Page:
Last fall Norwegian-owned salmon farming giant Cermaq applied for a permit to deposit over 2 million litres of pesticides in Clayoquot Sound. Clayoquot Action teamed up with SumOfUs to launch a petition opposing Cermaq’s application. Over 34,000 people signed that petition. The Tofino Chamber of Commerce and other stakeholders wrote letters opposing the application. The story hit the media—and the pressure was on!
Cermaq’s application not approved; province-wide sea lice review launched
The good news is that as a result of all this effort, Cermaq’s pesticide application has not been approved. Thanks to everyone who signed the petition and wrote letters—it worked! Not only that, but the province will be looking at all sea lice treatments on BC fish farms…
(Clayoquot Action is based in Tofino. We occasionally travel to other regions when relevant to our campaigns to protect Clayoquot Sound from mining, oil spills and salmon farms. For example, Imperial Metals’ 2014 Mount Polley disaster, and ongoing protests against Kinder Morgan’s pipeline expansion. We recently travelled to northern Vancouver Island to support First Nations occupying fish farms there. Clayoquot Action recognises and supports the indigenous rights and title of the Kwakwaka’wakw First Nations).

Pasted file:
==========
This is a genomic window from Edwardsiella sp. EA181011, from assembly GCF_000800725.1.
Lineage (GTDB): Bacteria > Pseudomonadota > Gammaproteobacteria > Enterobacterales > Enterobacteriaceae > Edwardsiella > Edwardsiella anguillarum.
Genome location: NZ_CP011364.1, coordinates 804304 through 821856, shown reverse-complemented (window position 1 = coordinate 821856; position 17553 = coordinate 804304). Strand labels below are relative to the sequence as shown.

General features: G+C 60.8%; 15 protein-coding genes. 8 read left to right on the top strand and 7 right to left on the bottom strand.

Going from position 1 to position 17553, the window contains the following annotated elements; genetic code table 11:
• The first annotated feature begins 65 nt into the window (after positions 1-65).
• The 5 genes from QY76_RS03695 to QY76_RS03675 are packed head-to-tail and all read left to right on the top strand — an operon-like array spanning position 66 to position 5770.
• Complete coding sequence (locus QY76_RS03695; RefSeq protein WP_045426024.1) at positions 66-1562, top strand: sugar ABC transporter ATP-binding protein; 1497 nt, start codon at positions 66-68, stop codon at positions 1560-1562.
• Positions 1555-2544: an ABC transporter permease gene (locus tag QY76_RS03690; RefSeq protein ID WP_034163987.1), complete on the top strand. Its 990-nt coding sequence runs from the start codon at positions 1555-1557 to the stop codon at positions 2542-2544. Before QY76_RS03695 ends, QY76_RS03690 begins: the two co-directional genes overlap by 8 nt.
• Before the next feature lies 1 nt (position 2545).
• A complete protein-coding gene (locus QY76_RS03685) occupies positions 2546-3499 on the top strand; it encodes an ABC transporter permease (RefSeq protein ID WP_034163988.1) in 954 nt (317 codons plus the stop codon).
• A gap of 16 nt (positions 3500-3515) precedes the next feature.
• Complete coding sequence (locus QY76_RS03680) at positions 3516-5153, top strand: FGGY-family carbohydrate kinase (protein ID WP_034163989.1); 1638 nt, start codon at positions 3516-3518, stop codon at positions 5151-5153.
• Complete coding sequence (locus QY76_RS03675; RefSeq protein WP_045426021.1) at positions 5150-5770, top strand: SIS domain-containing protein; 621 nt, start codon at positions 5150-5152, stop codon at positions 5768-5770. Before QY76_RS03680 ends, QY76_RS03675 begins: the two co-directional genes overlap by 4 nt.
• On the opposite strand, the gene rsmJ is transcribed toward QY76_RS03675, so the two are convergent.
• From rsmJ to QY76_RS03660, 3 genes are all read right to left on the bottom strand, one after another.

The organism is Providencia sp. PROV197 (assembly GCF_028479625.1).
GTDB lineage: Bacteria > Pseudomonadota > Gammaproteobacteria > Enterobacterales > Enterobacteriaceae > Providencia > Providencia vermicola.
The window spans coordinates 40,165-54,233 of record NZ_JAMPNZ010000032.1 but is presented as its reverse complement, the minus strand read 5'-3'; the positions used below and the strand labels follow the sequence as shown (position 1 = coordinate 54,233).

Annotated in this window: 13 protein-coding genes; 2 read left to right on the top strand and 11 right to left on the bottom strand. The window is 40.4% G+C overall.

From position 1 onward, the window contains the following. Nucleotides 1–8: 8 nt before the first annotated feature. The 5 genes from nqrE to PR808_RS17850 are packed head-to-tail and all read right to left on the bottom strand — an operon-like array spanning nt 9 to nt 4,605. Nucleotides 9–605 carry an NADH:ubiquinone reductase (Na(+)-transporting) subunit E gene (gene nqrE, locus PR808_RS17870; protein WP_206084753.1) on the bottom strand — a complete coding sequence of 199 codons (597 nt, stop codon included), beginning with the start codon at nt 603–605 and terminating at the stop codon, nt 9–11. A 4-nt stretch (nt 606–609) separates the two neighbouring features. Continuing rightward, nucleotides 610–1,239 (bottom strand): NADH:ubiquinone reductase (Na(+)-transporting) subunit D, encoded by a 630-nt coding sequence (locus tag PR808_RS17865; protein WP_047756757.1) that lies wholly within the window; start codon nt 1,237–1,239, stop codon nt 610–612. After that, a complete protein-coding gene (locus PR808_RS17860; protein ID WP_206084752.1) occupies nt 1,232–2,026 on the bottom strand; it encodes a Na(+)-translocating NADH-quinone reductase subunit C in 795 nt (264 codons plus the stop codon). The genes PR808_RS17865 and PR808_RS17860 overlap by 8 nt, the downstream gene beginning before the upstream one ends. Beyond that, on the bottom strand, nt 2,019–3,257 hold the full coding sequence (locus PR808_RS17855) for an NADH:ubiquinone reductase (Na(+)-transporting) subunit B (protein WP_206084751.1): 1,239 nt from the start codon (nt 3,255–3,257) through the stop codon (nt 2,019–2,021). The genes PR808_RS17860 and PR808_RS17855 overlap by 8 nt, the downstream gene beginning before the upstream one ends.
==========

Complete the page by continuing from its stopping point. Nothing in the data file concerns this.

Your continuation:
A tattered Canadian courtesy flag flaps from the stern of the Norwegian-registered fish transport vessel MV Viktoria Viking. A traditional song rings clear in the early morning breeze—hereditary Chief Ernest Alfred from the ‘Namgis Nation is preparing to board a Marine Harvest fish farm near Alert Bay.
I knew back in the 1980s when Norwegian salmon farming companies began to move to Canada that it would not be good for the BC coast. This concern was confirmed when Patrick Moore, Greenpeace cofounder turned anti-environmentalist, showed up at a public meeting in Vancouver to defend the fledgling industry. Back then I was (rightly) concerned that they would be located in the remote bays and inlets I loved to explore by kayak. It was many years before we began to fully understand the ecological impacts.
Disease transfer from farmed to wild salmon is dangerously easy
One of the big fears is the transfer of diseases from farmed to wild salmon. When you understand the mechanism of transfer, the implications are chilling. It came out during Canada’s 2010 Cohen Commission that an infected farm can shed up to 65 billion viral particles per hour. BC’s big tides cause strong currents, which can spread these viral particles far and wide. Remember, fish breath through gills, so the water they swim through comes in direct contact with their blood and voila—those viral particles are in the wild fish!